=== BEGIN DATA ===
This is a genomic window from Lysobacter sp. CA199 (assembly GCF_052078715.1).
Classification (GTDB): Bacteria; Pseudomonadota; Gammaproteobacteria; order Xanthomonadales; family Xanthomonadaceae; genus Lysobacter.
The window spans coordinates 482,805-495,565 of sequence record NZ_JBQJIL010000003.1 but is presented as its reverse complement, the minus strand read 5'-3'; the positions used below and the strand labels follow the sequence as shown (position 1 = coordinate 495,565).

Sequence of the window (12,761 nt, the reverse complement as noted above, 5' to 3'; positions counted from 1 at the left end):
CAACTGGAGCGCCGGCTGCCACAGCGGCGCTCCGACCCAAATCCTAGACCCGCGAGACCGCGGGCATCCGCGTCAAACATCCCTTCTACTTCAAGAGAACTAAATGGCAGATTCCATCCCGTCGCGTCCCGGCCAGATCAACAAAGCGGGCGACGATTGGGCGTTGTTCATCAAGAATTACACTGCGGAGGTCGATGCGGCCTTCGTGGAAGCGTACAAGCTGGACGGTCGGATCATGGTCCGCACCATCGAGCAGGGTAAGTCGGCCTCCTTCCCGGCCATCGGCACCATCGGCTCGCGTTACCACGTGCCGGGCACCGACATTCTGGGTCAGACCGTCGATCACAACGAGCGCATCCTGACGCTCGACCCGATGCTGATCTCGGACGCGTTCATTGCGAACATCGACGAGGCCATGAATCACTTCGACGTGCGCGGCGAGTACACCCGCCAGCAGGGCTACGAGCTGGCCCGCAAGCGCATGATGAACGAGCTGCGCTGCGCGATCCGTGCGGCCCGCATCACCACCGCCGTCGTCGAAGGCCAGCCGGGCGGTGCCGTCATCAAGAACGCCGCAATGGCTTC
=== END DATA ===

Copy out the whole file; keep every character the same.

This is a genomic window from Lysobacter sp. CA199 (assembly GCF_052078715.1).
Classification (GTDB): Bacteria; Pseudomonadota; Gammaproteobacteria; order Xanthomonadales; family Xanthomonadaceae; genus Lysobacter.
The window spans coordinates 482,805-495,565 of sequence record NZ_JBQJIL010000003.1 but is presented as its reverse complement, the minus strand read 5'-3'; the positions used below and the strand labels follow the sequence as shown (position 1 = coordinate 495,565).

Sequence of the window (12,761 nt, the reverse complement as noted above, 5' to 3'; positions counted from 1 at the left end):
CAACTGGAGCGCCGGCTGCCACAGCGGCGCTCCGACCCAAATCCTAGACCCGCGAGACCGCGGGCATCCGCGTCAAACATCCCTTCTACTTCAAGAGAACTAAATGGCAGATTCCATCCCGTCGCGTCCCGGCCAGATCAACAAAGCGGGCGACGATTGGGCGTTGTTCATCAAGAATTACACTGCGGAGGTCGATGCGGCCTTCGTGGAAGCGTACAAGCTGGACGGTCGGATCATGGTCCGCACCATCGAGCAGGGTAAGTCGGCCTCCTTCCCGGCCATCGGCACCATCGGCTCGCGTTACCACGTGCCGGGCACCGACATTCTGGGTCAGACCGTCGATCACAACGAGCGCATCCTGACGCTCGACCCGATGCTGATCTCGGACGCGTTCATTGCGAACATCGACGAGGCCATGAATCACTTCGACGTGCGCGGCGAGTACACCCGCCAGCAGGGCTACGAGCTGGCCCGCAAGCGCATGATGAACGAGCTGCGCTGCGCGATCCGTGCGGCCCGCATCACCACCGCCGTCGTCGAAGGCCAGCCGGGCGGTGCCGTCATCAAGAACGCCGCAATGGCTTC